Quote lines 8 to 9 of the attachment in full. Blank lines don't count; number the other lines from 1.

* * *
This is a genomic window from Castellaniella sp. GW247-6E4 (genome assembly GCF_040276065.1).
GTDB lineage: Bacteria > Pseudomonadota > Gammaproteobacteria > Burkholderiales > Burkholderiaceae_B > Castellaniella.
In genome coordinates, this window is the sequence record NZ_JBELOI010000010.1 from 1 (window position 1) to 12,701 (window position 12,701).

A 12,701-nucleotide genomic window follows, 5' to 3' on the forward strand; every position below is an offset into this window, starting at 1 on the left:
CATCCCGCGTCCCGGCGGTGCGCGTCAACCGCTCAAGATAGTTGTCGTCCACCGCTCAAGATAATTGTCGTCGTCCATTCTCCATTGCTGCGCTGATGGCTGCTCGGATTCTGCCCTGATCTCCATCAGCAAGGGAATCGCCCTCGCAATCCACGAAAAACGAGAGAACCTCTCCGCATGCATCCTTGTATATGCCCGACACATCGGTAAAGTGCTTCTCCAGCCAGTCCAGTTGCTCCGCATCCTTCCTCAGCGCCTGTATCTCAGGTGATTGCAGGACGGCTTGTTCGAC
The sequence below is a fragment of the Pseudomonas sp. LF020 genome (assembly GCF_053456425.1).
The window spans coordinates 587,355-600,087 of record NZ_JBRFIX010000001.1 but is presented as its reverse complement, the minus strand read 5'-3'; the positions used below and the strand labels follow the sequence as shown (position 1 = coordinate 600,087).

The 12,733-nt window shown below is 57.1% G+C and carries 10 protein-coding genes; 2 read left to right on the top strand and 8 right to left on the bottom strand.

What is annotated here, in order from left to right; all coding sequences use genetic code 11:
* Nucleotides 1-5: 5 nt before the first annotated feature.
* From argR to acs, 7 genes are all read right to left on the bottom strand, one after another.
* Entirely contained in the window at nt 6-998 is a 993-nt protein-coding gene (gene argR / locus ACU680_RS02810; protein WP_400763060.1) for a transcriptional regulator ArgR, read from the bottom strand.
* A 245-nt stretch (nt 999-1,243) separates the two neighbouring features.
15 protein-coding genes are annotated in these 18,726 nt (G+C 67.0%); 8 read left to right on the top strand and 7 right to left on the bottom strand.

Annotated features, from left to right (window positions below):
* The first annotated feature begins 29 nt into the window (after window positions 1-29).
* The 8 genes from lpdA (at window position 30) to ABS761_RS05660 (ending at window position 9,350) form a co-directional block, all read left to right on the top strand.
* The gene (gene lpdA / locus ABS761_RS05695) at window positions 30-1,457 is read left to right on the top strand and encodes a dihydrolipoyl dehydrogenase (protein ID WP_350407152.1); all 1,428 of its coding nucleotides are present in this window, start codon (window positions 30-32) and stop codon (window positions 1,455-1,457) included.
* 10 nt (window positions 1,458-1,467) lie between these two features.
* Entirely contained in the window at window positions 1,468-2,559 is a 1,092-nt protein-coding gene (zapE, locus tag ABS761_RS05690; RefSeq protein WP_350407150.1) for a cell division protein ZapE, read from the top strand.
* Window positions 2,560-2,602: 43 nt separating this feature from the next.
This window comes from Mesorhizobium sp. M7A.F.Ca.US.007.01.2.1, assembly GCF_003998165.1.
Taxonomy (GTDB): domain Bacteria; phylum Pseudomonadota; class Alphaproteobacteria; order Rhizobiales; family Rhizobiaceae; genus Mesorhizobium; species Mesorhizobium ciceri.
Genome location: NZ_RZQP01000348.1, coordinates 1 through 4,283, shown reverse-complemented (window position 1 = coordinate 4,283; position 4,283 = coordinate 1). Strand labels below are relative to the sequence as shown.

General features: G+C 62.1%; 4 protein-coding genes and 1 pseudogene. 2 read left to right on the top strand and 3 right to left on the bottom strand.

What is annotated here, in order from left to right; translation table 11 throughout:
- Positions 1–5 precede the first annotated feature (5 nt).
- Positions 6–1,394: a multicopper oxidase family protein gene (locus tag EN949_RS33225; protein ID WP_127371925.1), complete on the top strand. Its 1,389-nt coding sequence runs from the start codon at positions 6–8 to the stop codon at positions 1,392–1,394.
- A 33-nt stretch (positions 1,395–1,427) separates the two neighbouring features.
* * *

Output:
The 12,733-nt window shown below is 57.1% G+C and carries 10 protein-coding genes; 2 read left to right on the top strand and 8 right to left on the bottom strand.

What is annotated here, in order from left to right; all coding sequences use genetic code 11: